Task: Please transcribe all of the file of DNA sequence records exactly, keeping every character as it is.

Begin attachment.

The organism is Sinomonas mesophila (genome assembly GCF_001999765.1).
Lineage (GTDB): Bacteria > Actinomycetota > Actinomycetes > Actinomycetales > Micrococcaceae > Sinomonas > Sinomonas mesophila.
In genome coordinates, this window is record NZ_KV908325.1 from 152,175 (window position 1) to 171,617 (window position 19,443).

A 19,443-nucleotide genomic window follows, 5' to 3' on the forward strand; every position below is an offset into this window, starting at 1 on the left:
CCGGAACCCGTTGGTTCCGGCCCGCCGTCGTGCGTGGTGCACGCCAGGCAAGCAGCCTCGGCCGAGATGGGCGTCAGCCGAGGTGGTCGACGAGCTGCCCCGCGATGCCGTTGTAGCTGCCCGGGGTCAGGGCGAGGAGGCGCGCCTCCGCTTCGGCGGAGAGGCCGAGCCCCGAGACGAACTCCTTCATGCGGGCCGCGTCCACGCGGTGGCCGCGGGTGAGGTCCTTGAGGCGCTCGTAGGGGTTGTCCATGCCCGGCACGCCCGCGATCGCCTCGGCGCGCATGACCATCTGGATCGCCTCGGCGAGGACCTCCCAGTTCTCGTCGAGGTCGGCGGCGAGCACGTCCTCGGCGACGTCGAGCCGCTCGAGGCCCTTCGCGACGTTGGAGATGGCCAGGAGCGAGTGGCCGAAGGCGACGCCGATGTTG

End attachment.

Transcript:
The organism is Sinomonas mesophila (genome assembly GCF_001999765.1).
Lineage (GTDB): Bacteria > Actinomycetota > Actinomycetes > Actinomycetales > Micrococcaceae > Sinomonas > Sinomonas mesophila.
In genome coordinates, this window is record NZ_KV908325.1 from 152,175 (window position 1) to 171,617 (window position 19,443).

A 19,443-nucleotide genomic window follows, 5' to 3' on the forward strand; every position below is an offset into this window, starting at 1 on the left:
CCGGAACCCGTTGGTTCCGGCCCGCCGTCGTGCGTGGTGCACGCCAGGCAAGCAGCCTCGGCCGAGATGGGCGTCAGCCGAGGTGGTCGACGAGCTGCCCCGCGATGCCGTTGTAGCTGCCCGGGGTCAGGGCGAGGAGGCGCGCCTCCGCTTCGGCGGAGAGGCCGAGCCCCGAGACGAACTCCTTCATGCGGGCCGCGTCCACGCGGTGGCCGCGGGTGAGGTCCTTGAGGCGCTCGTAGGGGTTGTCCATGCCCGGCACGCCCGCGATCGCCTCGGCGCGCATGACCATCTGGATCGCCTCGGCGAGGACCTCCCAGTTCTCGTCGAGGTCGGCGGCGAGCACGTCCTCGGCGACGTCGAGCCGCTCGAGGCCCTTCGCGACGTTGGAGATGGCCAGGAGCGAGTGGCCGAAGGCGACGCCGATGTTG